seized her again and was crushing her frail body in his arms.

"I shall kiss your lips before I go, ma mie," said he, his voice
thick now with a passion that was not all of anger.  And then, while
he still struggled to have his way with her, a pair of arms took him
about the waist like hoops of steel.

In his surprise he let her free, and in that moment he was swung
back and round and cast a good six paces down the room.

He came to a standstill by the table, at which he clutched to save
himself from falling, and turned bewildered, furious eyes upon
"Battista," by whom he now dimly realized that he had been assailed.

Garnache's senses had all left him in that moment when Valerie had
cried out.  He cast discretion to the winds; reason went out of him,
and only blind anger remained to drive him into immediate action.
And as suddenly as that flood of rage had leaped, as suddenly did it
ebb now that he found himself face to face with the outraged
Condillac and began to understand the magnitude of the folly he had

Everything was lost now, utterly and irretrievably - lost as a dozen
other fine emprises had been by his sudden and ungoverned frenzy.
God!  What a fool he was!  What a cursed, drivelling fool!  What,
after all, was a kiss or two, compared with all the evil that might
now result from his interference?  Haply Marius would have taken
them and departed, and at midnight they would have been free to go
from Condillac.

The future would not have been lacking in opportunities to seek out
and kill Marius for that insult.

Why could he not have left the matter to the future?  But now, with
Florimond to be murdered on the morrow at La Rochette, himself likely
to be murdered within the hour at Condillac, Valerie was at their
mercy utterly.

Wildly and vainly did he strive even then to cover up the foolish
thing that he had done.  He bowed apologetically to Marius; he
waved his hands and filled the air with Italian phrases, frenziedly
uttered, as if by the very vigour of them he sought to drive
explanation into his master's brain.  Marius watched and listened,
but his rage nowise abated; it grew, instead, as if that farrago of
a language he did not understand were but an added insult.  An oath
was all he uttered.  Then he swung round and caught Garnache's sword
from the chair beside him, where it still rested, and Garnache in
that moment cursed the oversight.  Whipping the long, keen blade
from its sheath, Marius bore down upon the rash meddler.

"Par Dieu!" he swore between his teeth.  "We'll see the colour of
your dirty blood, you that lay hands upon a gentleman."

But before he could send home the weapon, before Garnache could move
to defend himself, Valerie had slipped between them.  Marius looked
into her white, determined face, and was smitten with surprise.
What was this hind to her that she should interfere at the risk of
taking the sword herself?

Then a slow smile spread upon his face.  He was smarting still under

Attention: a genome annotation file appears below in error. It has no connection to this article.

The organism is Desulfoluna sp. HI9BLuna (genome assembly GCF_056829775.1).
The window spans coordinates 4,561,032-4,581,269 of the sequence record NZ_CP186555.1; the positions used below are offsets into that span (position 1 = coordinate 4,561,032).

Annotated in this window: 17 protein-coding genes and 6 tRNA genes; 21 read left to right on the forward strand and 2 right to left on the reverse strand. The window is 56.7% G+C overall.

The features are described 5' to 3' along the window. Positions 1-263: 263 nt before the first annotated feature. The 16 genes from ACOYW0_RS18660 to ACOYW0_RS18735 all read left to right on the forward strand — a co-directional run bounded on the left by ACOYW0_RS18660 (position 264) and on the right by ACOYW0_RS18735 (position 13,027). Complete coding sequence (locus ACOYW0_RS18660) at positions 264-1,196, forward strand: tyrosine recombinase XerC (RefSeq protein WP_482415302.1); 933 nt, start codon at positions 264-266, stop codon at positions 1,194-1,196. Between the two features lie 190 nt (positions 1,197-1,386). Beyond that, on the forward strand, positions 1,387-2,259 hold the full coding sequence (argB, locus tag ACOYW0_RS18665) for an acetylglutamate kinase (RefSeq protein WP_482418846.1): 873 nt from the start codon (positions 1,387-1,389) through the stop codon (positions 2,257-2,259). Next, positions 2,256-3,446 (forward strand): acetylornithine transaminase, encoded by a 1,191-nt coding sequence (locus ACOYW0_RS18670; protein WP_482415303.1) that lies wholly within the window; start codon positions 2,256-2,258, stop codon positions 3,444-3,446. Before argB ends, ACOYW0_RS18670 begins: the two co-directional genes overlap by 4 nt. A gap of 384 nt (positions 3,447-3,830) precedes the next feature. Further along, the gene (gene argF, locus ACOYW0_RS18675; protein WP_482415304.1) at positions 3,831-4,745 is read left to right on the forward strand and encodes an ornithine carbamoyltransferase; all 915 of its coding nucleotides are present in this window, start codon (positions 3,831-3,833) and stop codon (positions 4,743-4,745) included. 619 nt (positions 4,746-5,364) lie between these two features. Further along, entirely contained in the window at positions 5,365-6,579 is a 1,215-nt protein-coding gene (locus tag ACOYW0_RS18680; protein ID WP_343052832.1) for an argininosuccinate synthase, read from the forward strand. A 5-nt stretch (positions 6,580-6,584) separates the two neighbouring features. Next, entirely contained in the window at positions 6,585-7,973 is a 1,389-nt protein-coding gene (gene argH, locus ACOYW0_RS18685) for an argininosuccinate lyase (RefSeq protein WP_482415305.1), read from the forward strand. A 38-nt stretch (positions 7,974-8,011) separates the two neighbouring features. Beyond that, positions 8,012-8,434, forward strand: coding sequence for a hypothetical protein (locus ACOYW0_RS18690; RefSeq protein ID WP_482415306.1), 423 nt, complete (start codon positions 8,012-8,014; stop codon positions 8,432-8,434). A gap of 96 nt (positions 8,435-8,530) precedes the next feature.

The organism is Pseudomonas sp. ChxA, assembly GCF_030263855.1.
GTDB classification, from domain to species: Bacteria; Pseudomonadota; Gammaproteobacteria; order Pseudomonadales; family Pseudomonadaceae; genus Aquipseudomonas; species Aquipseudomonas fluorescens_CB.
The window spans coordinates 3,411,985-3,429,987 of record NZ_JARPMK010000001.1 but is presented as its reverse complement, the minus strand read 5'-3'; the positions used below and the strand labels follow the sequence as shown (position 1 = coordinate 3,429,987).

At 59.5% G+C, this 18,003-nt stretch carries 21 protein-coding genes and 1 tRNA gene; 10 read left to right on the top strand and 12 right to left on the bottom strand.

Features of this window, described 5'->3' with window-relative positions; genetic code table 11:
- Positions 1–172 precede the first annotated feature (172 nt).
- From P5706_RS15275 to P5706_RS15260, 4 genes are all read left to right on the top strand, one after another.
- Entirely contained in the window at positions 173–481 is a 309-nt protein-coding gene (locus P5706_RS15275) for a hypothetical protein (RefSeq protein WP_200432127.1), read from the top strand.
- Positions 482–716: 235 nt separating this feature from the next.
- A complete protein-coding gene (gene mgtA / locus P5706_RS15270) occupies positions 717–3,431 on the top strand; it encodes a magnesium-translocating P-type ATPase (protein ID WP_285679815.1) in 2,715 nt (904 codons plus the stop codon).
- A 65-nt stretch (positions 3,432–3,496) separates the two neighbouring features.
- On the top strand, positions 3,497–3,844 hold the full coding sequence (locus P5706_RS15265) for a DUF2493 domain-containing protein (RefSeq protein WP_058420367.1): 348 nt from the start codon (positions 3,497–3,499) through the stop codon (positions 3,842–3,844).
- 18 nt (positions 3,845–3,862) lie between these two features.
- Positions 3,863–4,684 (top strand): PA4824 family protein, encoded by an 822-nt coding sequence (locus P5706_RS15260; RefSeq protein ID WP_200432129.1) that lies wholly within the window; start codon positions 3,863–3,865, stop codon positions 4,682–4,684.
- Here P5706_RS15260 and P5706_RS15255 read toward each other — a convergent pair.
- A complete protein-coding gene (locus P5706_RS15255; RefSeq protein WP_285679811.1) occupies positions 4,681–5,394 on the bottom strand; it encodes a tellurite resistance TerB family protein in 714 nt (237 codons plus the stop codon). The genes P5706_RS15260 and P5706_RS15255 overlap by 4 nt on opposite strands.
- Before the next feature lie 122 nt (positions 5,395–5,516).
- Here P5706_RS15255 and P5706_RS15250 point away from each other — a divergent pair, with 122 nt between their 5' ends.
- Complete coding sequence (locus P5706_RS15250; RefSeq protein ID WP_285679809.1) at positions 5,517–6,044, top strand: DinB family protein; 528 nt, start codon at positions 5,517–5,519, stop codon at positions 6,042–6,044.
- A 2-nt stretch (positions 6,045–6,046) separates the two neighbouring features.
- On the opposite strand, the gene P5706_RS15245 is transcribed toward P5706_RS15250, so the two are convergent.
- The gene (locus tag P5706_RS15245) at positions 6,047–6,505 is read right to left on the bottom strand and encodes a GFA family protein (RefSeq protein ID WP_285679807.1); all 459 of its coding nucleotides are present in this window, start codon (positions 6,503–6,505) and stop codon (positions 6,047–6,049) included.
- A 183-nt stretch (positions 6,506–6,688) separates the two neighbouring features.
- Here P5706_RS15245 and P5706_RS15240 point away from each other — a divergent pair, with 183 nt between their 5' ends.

her disdain and resistance, as well as under a certain sense of the
discomfiture this fellow had put upon him.  He saw a way to hurt her,
to abase her pride, and cut her to the very soul with shame.

"You are singularly concerned in this man's life," said he, an
odious undercurrent of meaning in his voice.

"I would not have you murder him," she answered, "for doing no more
than madame your mother bade him."

"I make no doubt he has proved a very excellent guard," he sneered.

Even now all might have been well.  With that insult Marius might
consider that he had taken payment for the discomfiture he had
suffered.  He might have bethought him that, perhaps, as she said,
"Battista" had done no more than observe the orders he had received
 - a trifle excessively, maybe, yet faithfully nevertheless.
Thinking thus, he might even have been content to go his ways and
take his fill of vengeance by slaying Florimond upon the morrow.
But Garnache's rash temper, rising anew, tore that last flimsy
chance to shreds.

The insult that mademoiselle might overlook might even not have fully
understood - set him afire with indignation for her sake.  He forgot
his role, forgot even that he had no French.

"Mademoiselle," he cried, and she gasped in her affright at this
ruinous indiscretion, "I beg that you will stand aside."  His voice
was low and threatening, but his words were woefully distinct.

"Par la mort Dieu!" swore Marius, taken utterly aback.  "What may
your name be - you who hitherto have had no French?"

Almost thrusting mademoiselle.  aside, Garnache stood out to face
him, the flush of hot anger showing through the dye on his cheeks.

"My name," said he, "is Martin Marie Rigobert de Garnache, and my
business now to make an end of one at least of this obscene brood
of Condillac."

And, without more ado, he caught up a chair and held it before him
in readiness to receive the other's onslaught.

But Marius hung back an instant - at first in sheer surprise, later
in fear.  He had some knowledge of the fellow's methods.  Even the